O-Rings, Lubricant & Tools
All oxygen compatible for SCUBA use.
Sizing and Selecting O-Rings for SCUBA
While it might seem convenient to provide a picture sizing chart, we've never seen an online version that could be reproduced exactly in a Web browser or a PDF version that could be reliably reproduced in a printer. Sizing an existing O-Ring that has been in service can be error prone because O-Rings can take a compression set that changes their dimensions enough to be misleading. Also, depending on their material and exposure to specific lubricants or gases, some O-rings will swell in size over time. Luckily, the sizes and materials used in 'user servicable' SCUBA applications are fairly regular, so it's probably best to choose based upon the application.
Sizing -- The Society of Automotive Engineers (SAE) publishes the AS568 (Revision "D" issued 2014) aerospace standard that defines imperial sizes for O-Rings used in sealing applications. An AS568 number has a three-digit suffix that identifies the O-Ring's physical size. Technically, an O-Ring size is listed as AS568D-014, AS568D-112, AS568D-214 and so on, but most people use just the three-digit number. Sizes are specified by the inside diameter and the cross section diameter (thickness). The first digit denotes the O-Ring cross section width: 0xx = 1/16-inch, 1xx = 3/32-inch, 2xx = 1/8-inch. British Standards Institution (BSI) publishes the BS ISO 3601-1:2012 standard that defines equivalent imperial sizes, so a BS3601-112 O-ring and AS568-112 O-ring are the same physical size. (The obsolete British imperial standard BS 1806 is still widely referenced, but was superseded by the BS ISO 3601 standard.) BS ISO 3601 also defines metric sized standard O-rings, for example M2.4X11.3 has an inside diameter of 11.3 mm with a 2.4 mm cross section.
Materials -- O-rings can be made of a very long list of exotic materials; most are inappropriate for SCUBA applications. ASTM International (ASTM), originally known as the American Society for Testing and Materials, publishes technical standards for O-ring materials. The materials commonly used in SCUBA applications appear in the following table.
|Most O-rings used in SCUBA are made from NBR, the ASTM standard designation for a class of hydrocarbon based synthetic nitrile rubbers. Nitrile is also known as Buna-N, one of the first such materials that was patented in 1934 and often now used as a generic name. NBR is a widely used and low cost elastomer that offers good physical properties with resistance to many chemicals. However, NBR is not considered best practice for use in SCUBA diving Nitrox applications, especially gases containing more than 40% oxygen.|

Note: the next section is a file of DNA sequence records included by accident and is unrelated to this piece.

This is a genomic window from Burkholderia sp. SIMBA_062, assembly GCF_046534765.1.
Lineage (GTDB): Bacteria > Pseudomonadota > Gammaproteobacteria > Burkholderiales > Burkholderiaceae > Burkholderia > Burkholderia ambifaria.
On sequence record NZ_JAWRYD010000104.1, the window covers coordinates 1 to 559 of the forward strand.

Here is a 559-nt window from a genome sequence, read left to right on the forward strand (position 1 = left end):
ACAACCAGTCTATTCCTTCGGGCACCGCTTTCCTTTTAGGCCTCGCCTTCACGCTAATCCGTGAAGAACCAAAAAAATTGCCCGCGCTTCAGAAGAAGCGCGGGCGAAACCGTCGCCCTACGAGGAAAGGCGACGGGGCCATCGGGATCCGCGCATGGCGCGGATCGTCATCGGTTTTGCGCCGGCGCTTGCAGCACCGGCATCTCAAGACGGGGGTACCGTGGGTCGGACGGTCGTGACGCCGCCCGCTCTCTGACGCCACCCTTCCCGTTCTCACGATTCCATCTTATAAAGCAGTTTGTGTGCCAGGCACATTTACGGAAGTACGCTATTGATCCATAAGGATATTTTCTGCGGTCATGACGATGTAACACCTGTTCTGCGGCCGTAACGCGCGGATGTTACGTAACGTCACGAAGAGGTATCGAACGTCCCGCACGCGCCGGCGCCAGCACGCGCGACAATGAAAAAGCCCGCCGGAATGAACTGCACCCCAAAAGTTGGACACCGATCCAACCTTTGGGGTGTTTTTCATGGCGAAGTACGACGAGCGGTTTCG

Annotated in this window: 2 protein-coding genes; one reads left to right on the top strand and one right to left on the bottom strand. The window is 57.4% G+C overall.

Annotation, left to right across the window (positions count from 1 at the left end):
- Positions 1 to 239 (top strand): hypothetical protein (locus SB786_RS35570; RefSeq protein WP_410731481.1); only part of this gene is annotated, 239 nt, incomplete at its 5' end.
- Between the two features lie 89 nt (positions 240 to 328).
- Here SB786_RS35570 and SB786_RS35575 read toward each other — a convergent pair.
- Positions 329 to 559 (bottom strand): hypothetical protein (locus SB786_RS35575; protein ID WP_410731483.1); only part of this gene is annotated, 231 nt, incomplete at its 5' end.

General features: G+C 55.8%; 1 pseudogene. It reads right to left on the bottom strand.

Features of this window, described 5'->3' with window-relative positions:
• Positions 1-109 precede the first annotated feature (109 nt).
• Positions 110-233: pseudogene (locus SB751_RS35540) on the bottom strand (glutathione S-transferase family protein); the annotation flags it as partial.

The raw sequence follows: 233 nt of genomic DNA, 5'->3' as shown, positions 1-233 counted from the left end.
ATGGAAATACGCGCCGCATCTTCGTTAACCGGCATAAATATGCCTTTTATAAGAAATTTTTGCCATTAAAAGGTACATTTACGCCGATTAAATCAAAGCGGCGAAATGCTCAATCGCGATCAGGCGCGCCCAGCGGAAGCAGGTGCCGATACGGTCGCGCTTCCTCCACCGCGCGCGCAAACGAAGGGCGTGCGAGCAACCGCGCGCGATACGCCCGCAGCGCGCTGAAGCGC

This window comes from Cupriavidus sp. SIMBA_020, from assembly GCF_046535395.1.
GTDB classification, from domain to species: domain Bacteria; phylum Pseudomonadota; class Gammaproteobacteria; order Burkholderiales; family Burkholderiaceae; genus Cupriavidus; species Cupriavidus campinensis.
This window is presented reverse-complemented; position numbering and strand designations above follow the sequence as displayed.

(FKM or FPM)
|O-rings made of FKM have been the preferred choice for use in SCUBA diving Nitrox applications. FKM is the designation for a class of fluorocarbon based synthetic rubbers as defined by ASTM standards, equivalent to FPM by ISO standards. Originally developed by DuPont under their trademark Viton®, FKM is a high performance elastomer with excellent oxygen resistance. FKM also offers excellent compression set resistance along with excellent resistance to rapid gas decompression. Even for use with ordinary air, most experts agree that FKM O-rings outperform NBR O-rings.|
(AU or EU)
|The translucent O-ring occasionally seen in the face of K-valves and DIN connectors, sometimes called a 10,000 psi O-ring, is made of polyurethane. Polyurethane has excellent oxygen resistance along with excellent abrasion resistance but it is sensitive to UV light (sunlight). The ASTM standard designation for most polyurethane in O-ring elastomers is AU for polyester urethane, or rarely O-rings are made from EU for polyether urethane; in general polyurethane is sometimes abbreviated PU.|
|Ethylene Propylene Diene Monomer
|EPDM class O-rings are becoming more common in SCUBA because some people feel it's a less toxic material for cost effective use in breathing air systems. EPDM is an elastomer with excellent weatherability, heat resistance, and odor-free characteristics. However, EPDM is less resilient and is not recommended for use with petroleum derivatives.|